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I began work on my first viola sonata on the 11th of October 2005 and completed the work on the 5th of December of the same year. There are four movements. The first movement Allegro is in the key of F sharp minor and is in sonata form. A full statement of the first subject is given by the viola, which is then repeated by the piano, which blends into a bridge passage and then works a number of short ideas, and because of sonata form�s origins in binary form the exposition is then repeated. The development section, which follows the exposition, is then worked and metamorphosed through several key changes until the recapitulation and coda close the movement. In the second movement which is very song like in character I have used the simplest structural form that of the strophic to delineate this very simple melody and ornament it through its manipulation of rhythmic ideas. The Adagio metronome marking is ambiguous in that this movement should be played in a crotchet beat and not in quavers so the music is not played too slowly. Likewise I have marked the third movement Scherzo Presto which is rather fast but if my tempo is not achieved the music will lose something of its spirit and wit. It is very important as well that all repeats should be adhered to, sometimes Sibelius software doesn�t play my repeats even though my originals do, I must be doing something wrong when I input the repeat bars in my score! Although the tempo designated in the last movement Rondo Finale is alla breve, the music can stand, after the frantic scherzo, certain leisureliness in its rondo form.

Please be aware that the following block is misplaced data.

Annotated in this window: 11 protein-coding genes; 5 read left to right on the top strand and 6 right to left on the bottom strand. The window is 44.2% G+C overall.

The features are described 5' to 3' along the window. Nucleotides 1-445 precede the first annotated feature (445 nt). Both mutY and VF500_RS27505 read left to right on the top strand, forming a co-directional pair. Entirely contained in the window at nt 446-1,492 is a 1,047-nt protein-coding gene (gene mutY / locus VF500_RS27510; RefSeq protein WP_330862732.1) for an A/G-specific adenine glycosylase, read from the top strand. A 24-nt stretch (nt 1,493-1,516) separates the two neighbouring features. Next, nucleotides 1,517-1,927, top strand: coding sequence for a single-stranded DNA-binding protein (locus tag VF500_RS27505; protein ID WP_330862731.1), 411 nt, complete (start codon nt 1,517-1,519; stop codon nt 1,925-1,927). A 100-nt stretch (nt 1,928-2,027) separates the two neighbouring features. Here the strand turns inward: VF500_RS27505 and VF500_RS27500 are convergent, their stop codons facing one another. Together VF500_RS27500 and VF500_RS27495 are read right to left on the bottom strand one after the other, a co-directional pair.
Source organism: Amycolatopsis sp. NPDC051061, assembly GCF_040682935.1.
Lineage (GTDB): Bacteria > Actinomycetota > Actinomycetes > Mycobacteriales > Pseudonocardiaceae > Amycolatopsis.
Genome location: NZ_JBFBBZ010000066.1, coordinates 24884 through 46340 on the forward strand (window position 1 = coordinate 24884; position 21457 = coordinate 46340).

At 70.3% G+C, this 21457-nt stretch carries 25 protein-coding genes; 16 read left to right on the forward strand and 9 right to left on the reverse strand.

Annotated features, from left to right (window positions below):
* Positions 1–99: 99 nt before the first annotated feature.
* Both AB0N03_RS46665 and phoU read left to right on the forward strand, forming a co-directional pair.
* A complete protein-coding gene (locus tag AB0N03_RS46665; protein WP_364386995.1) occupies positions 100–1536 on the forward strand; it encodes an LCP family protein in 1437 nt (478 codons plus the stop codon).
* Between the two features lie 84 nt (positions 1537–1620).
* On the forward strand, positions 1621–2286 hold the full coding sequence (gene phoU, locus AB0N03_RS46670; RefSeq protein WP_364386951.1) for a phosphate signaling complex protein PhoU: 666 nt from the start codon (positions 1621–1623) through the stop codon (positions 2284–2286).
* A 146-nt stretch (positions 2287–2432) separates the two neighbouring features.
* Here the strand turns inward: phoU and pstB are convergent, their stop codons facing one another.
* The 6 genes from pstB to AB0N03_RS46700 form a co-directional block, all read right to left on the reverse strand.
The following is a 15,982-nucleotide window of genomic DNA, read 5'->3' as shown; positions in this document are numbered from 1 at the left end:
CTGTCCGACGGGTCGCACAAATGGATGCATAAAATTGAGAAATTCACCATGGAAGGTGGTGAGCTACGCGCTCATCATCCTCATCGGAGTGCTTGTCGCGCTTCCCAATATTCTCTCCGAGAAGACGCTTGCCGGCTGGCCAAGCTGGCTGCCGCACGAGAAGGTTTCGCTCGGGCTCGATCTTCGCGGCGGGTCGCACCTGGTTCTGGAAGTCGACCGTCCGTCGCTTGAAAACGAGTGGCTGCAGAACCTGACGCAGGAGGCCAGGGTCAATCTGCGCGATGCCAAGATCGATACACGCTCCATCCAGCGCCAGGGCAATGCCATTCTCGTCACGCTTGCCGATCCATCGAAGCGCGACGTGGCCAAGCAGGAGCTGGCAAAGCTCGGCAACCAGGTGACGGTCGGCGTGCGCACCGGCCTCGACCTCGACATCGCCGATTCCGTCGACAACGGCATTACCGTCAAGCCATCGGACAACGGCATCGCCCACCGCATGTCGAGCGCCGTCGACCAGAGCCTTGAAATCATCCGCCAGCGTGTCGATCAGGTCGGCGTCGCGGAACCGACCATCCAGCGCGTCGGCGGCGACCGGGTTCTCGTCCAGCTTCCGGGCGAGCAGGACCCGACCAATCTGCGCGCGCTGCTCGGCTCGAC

I have been very fortunate to study with some of the finest teachers in the world and I have dedicated this sonata to the memory of Bernard Shore, my teacher at the Royal College of Music, an inspirational and brilliant mentor who has had a very great influence on my life. His two books The Orchestra Speaks and Sixteen Symphonies are the most treasured volumes in my library. It was through him that I met the legendary Lionel Tertis, the prince of great viola players, who was his teacher, and like Tertis, Bernard Shore always championed and loved the viola - so do I!